YouTube Are Criminal Piracy Racketeers, Grammy Winner Says

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YouTube is guilty of criminal racketeering. That's the headline-grabbing claim of Grammy award winning musician Maria Schneider, who claims that the Google-owned site is abusing the Digital Millennium Copyright Act to siphon money away from musicians into its own pockets.

sadyoutubeThroughout the heated exchanges of the SOPA anti-piracy debate in 2011 and 2012 the entertainment industries demanded tough legislation to deal with the growing menace of overseas pirate sites.

Now, four years later, the emphasis appears to have switched. While KickassTorrents and The Pirate Bay are still somewhere on the agenda, Google has transformed into the new bad guy and the pressure is mounting in a way never witnessed before.

The U.S. Copyright Office’s request for comments into the efficacy of the DMCA’s safe harbor provisions has resulted in a wave of condemnation for both Google search and the company’s YouTube platform, with everyone from the major record labels to the MPAA and back again attacking the technology giant.

While the language has often been bitter and at times scathing, an attack this weekend by Grammy award-winning musician Maria Schneider really ups the ante by stating that YouTube is guilty of the same criminal acts that Megaupload is currently accused of.

“YouTube is guilty of criminal racketeering,” Schneider wrote in an open letter to the platform.

“YouTube has thoroughly twisted, contorted, and abused the original meaning of the outdated DMCA ‘safe harbor’ to create a massive income redistribution scheme, where income is continually transferred from the pockets of musicians and creators of all types, and siphoned directly into their own pockets.”

But Schneider didn’t step off the gas there. The 55-year-old composer and musical director also turned on lawmakers for allowing Google’s lobbying efforts to cloud their judgment.

“Congress seems to be too hypnotized by Alphabet lobbyists, swarming like locusts, for the lawmakers to stand up straight with a firm sense of right and wrong, and defend the Constitution and the citizens of this country,” she added.

“When we analyze the bullying behavior of YouTube, in my opinion YouTube has created an illegal business through intimidation – the classic Webster’s Dictionary definition of racketeering.”

The word ‘opinion’ appears no less than six times in Schneider’s letter, which is probably prudent when accusing one of the world’s most important companies of engaging in organized crime.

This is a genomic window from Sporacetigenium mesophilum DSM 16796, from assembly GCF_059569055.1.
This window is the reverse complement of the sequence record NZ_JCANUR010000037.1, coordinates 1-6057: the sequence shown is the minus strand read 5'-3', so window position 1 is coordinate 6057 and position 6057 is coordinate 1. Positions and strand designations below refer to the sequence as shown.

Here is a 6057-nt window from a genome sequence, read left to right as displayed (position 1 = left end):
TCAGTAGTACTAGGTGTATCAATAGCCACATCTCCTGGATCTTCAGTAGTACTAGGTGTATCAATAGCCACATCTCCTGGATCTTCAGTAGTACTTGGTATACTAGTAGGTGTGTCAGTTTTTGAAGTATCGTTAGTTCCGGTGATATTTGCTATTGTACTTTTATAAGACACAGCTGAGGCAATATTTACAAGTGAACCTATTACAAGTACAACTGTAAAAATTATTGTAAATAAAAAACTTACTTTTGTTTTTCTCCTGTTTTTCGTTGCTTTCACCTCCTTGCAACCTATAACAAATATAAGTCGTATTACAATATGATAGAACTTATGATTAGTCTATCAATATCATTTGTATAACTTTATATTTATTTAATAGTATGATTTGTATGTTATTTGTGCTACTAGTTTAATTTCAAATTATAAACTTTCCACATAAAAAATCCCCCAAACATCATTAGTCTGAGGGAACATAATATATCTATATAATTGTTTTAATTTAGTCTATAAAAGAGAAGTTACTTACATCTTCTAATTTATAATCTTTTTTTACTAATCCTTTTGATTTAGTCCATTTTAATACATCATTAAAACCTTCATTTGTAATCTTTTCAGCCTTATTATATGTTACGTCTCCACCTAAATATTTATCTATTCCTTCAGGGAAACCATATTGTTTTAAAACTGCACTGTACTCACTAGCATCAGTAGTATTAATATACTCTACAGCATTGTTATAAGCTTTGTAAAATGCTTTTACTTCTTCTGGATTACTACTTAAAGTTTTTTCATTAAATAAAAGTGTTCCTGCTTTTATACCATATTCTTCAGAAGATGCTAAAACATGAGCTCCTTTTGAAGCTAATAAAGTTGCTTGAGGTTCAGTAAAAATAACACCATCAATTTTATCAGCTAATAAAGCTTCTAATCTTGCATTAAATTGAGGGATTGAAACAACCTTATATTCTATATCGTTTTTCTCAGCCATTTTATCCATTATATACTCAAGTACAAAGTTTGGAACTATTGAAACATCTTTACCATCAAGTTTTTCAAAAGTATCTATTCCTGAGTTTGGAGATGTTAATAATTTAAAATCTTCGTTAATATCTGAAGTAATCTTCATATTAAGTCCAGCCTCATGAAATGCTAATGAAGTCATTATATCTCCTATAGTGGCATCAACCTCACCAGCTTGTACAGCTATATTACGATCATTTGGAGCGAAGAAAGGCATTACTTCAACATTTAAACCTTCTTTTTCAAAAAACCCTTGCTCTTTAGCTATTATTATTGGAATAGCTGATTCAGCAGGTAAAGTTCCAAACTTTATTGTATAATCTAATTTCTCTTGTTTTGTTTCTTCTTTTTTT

Still, Schneider doubles down by insisting that rather than hiding behind the DMCA’s safe harbor provisions, YouTube has lost its right to do so after encouraging its users to become pirates.

“YouTube and its parent Alphabet have obliterated the original meaning of the ‘safe harbor’ law with their bullying and coercive schemes to get their users to disrespect and ignore copyright,” Schneider wrote.

“YouTube has substantially influenced the behavior of hundreds of millions of its users toward infringement, fermenting a veritable pirate orgy. YouTube goes way beyond turning a blind eye to the marauding masses; it actively seduces its users into illegal behavior, and has even managed to make its users believe pirate behavior is beneficial to creators.”

These are bold words but really just the tip of the iceberg of a piece that derides every facet of Google’s “piracy factory” with terminology usually reserved for gangster movies. Accusing YouTube of
being “pusher” of pirate activity on its unsuspecting “users”, Schneider says the company bullies, demonizes, intimidates and threatens rightsholders into submission.

“The sweeping influence of their scam has succeeded in dismantling copyright from the inside, like a flesh-eating virus, influencing citizens to destroy themselves. Any company influencing behavior like this, especially for the purposes of eroding Constitutional rights, should lose their safe harbor,” she adds.

In closing, Schneider has several key demands. Front and center is a call for “takedown and staydown“, the mechanism championed by every Google critic thus far in this DMCA consultation.

Second, the musician wants stricter controls on upload, including the mandatory use of the latest digital fingerprinting technology. How these would allow for fair use isn’t discussed.

Finally, she wants copyright holders’ identities hidden when they carry out a takedown, to stop them being “intimidated” by the public.

The letter in its full glory is available here.

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